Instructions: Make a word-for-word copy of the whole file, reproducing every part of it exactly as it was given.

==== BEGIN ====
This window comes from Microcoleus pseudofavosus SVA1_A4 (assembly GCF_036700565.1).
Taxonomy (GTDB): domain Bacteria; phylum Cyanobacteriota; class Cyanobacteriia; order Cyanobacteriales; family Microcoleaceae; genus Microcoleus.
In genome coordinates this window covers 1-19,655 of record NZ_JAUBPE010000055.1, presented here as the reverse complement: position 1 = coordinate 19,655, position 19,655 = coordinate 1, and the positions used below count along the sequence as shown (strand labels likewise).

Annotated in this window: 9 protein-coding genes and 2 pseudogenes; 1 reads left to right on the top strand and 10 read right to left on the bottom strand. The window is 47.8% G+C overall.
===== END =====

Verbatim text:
This window comes from Microcoleus pseudofavosus SVA1_A4 (assembly GCF_036700565.1).
Taxonomy (GTDB): domain Bacteria; phylum Cyanobacteriota; class Cyanobacteriia; order Cyanobacteriales; family Microcoleaceae; genus Microcoleus.
In genome coordinates this window covers 1-19,655 of record NZ_JAUBPE010000055.1, presented here as the reverse complement: position 1 = coordinate 19,655, position 19,655 = coordinate 1, and the positions used below count along the sequence as shown (strand labels likewise).

Annotated in this window: 9 protein-coding genes and 2 pseudogenes; 1 reads left to right on the top strand and 10 read right to left on the bottom strand. The window is 47.8% G+C overall.